Privatized Socialism

Health insurance is nothing more than a privatized form of Socialism. Yes, it would be better called socialized capitalism.


“What?” you say. “Am I nuts?” 

Ok, so let’s break it down and take a closer look at it. 


If we can agree that our social security system is socialism, we can use that as a model for comparative purposes.  In our social security program, all working people pay into the program so that as aged members of the workforce reach retirement, they can draw income from the system to provide for their continued support.  In other words, the cost to protect a few is borne by the entire community at large. Isn’t that what insurance does?


So why do we prefer the privatization of insurance for social protections like healthcare?  Why do we put profit-making middlemen between ourselves as the community investors and ourselves as the recipients of health benefits?  Is it because If we dare take care of ourselves, we would be labeled socialists?


We are all too comfortable allowing the cost of health insurance to be borne by our employers, thinking well, that’s one more thing I don’t have to pay for.  But is it really?  The cost of health insurance as a benefits package when added to our salary is ultimately accounted for as a business expense that raises the cost of goods sold which ultimately is paid by us as the consumers of those same goods. So, in the end, we all pay for it, whether we have an employer with a benefits package or not. 


Now you might say we could eliminate the employer as the payer and just get a larger salary in lieu of the benefits package, and we could buy our own insurance. Ah, but the reason it’s not done that way is that most people don’t make enough salary in the first place and the added funds would be kept and spent elsewhere, thus defeating the intent of providing quality healthcare.


So, we must acknowledge that left to our own devices, too many would continue without any health insurance, and left to employers to finance the cost, far too many unemployed will go uncovered. Insurance companies won’t provide the service for free, so what’s the answer. There has to be a system of insurance that guarantees healthcare for everybody. It should not require registration or application. It should be available to all citizens equally, so no one need apply.  It requires a central administrator with no stake in the claim to manage disbursements and logically that should not be a private entity who profits from their own decisions.  So it must be “us.”  But who are we, if we are not our own government.  It’s supposed to be a representative democracy, but so very few of “us” trust the “them” to act in good faith.  Such is the culture of corruption we allow. If we make our own decisions and thereby undertake to govern ourselves are we socialists for eliminating private profits in the process chain of events?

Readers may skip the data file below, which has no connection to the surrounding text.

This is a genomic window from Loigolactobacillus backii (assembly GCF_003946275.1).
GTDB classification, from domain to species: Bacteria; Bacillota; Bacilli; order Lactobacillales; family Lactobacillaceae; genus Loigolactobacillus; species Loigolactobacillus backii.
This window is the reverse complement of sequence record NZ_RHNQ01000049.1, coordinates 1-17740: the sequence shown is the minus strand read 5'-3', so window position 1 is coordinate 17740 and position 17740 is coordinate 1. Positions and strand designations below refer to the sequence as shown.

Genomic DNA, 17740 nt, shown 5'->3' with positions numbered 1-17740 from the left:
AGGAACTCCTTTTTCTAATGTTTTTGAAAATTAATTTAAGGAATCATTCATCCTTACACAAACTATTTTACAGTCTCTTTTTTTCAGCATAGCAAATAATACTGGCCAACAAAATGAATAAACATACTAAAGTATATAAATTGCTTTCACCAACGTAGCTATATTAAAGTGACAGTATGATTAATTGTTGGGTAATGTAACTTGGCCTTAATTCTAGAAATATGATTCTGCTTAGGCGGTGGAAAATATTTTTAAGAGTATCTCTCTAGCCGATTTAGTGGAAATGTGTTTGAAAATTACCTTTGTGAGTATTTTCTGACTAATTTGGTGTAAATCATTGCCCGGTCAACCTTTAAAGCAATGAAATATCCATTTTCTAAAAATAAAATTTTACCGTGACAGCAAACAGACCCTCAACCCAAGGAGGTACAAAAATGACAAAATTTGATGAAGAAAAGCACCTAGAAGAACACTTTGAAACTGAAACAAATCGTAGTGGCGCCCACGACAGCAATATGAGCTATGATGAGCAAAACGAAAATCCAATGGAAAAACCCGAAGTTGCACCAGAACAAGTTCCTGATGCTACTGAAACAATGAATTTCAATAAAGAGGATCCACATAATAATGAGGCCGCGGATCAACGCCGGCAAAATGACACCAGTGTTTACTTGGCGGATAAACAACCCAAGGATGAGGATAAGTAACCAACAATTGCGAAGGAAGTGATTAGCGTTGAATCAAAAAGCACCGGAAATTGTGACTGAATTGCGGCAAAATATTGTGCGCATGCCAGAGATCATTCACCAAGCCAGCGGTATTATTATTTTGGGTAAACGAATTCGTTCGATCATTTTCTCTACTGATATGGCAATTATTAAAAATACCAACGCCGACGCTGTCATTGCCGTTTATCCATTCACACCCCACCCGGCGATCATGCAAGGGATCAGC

Before you start with all the complaints about the government being an inefficient pile of red tape, consider this:  Medicare has run efficiently for decades.  Also, the government has administered successful healthcare for our Armed Forces worldwide through a system of base hospitals with Armed Forces personnel, staff and doctors. My father was in the Air Force and we never lacked anything in providing us the very best healthcare… all for “free.”  Ha!  You know better.  Dad worked for it, as did every other person in the Air Force and the cost of providing that service was borne by the labor and the savings created by that community. The government understood at its inception that the well-being of each and every serviceman and their family was essential to the efficient operation of each service branch as a whole.


Why is that?  Well consider this.  The military has its own budget and that is the one budget congress is always generous with. The Pentagon administers its own programs and military healthcare runs without any hiccups caused by a meddling congress. 


The problem has been and remains congress.  Our first priority must be to fix our malfunctioning system of campaign funding, lobbyists and term limits and eliminate the influence of big money over governance. Without secure elections, even that is not possible.  We never have to cross the bridge of decisions if that bridge is unavailable to us.

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